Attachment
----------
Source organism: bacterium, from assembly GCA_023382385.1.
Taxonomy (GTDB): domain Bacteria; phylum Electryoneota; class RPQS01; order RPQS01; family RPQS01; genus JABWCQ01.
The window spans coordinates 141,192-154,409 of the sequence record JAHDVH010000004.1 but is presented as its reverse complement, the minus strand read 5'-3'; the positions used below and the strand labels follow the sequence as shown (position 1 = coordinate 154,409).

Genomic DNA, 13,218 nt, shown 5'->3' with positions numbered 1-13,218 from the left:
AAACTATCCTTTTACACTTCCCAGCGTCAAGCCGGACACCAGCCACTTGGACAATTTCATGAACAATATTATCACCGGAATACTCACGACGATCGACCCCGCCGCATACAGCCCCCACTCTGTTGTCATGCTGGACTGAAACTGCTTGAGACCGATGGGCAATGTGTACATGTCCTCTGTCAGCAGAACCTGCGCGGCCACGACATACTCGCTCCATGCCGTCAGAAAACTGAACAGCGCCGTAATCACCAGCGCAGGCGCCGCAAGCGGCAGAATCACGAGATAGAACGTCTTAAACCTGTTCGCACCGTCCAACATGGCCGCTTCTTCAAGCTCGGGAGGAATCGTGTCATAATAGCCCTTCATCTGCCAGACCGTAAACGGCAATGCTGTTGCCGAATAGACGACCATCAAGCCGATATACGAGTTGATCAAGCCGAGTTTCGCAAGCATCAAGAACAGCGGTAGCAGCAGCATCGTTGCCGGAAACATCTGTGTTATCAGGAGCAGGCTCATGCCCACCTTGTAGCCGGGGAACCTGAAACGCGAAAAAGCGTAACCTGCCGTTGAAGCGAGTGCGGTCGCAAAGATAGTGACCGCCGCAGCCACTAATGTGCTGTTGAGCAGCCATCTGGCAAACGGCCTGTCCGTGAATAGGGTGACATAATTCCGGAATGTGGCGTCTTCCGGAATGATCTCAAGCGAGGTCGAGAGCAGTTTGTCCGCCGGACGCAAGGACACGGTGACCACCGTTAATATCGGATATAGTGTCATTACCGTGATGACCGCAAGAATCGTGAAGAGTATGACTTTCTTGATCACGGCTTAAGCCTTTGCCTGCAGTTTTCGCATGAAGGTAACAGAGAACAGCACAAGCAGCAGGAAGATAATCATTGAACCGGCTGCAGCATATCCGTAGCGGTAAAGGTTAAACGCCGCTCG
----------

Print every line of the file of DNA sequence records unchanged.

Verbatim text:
Source organism: bacterium, from assembly GCA_023382385.1.
Taxonomy (GTDB): domain Bacteria; phylum Electryoneota; class RPQS01; order RPQS01; family RPQS01; genus JABWCQ01.
The window spans coordinates 141,192-154,409 of the sequence record JAHDVH010000004.1 but is presented as its reverse complement, the minus strand read 5'-3'; the positions used below and the strand labels follow the sequence as shown (position 1 = coordinate 154,409).

Genomic DNA, 13,218 nt, shown 5'->3' with positions numbered 1-13,218 from the left:
AAACTATCCTTTTACACTTCCCAGCGTCAAGCCGGACACCAGCCACTTGGACAATTTCATGAACAATATTATCACCGGAATACTCACGACGATCGACCCCGCCGCATACAGCCCCCACTCTGTTGTCATGCTGGACTGAAACTGCTTGAGACCGATGGGCAATGTGTACATGTCCTCTGTCAGCAGAACCTGCGCGGCCACGACATACTCGCTCCATGCCGTCAGAAAACTGAACAGCGCCGTAATCACCAGCGCAGGCGCCGCAAGCGGCAGAATCACGAGATAGAACGTCTTAAACCTGTTCGCACCGTCCAACATGGCCGCTTCTTCAAGCTCGGGAGGAATCGTGTCATAATAGCCCTTCATCTGCCAGACCGTAAACGGCAATGCTGTTGCCGAATAGACGACCATCAAGCCGATATACGAGTTGATCAAGCCGAGTTTCGCAAGCATCAAGAACAGCGGTAGCAGCAGCATCGTTGCCGGAAACATCTGTGTTATCAGGAGCAGGCTCATGCCCACCTTGTAGCCGGGGAACCTGAAACGCGAAAAAGCGTAACCTGCCGTTGAAGCGAGTGCGGTCGCAAAGATAGTGACCGCCGCAGCCACTAATGTGCTGTTGAGCAGCCATCTGGCAAACGGCCTGTCCGTGAATAGGGTGACATAATTCCGGAATGTGGCGTCTTCCGGAATGATCTCAAGCGAGGTCGAGAGCAGTTTGTCCGCCGGACGCAAGGACACGGTGACCACCGTTAATATCGGATATAGTGTCATTACCGTGATGACCGCAAGAATCGTGAAGAGTATGACTTTCTTGATCACGGCTTAAGCCTTTGCCTGCAGTTTTCGCATGAAGGTAACAGAGAACAGCACAAGCAGCAGGAAGATAATCATTGAACCGGCTGCAGCATATCCGTAGCGGTAAAGGTTAAACGCCGCTCG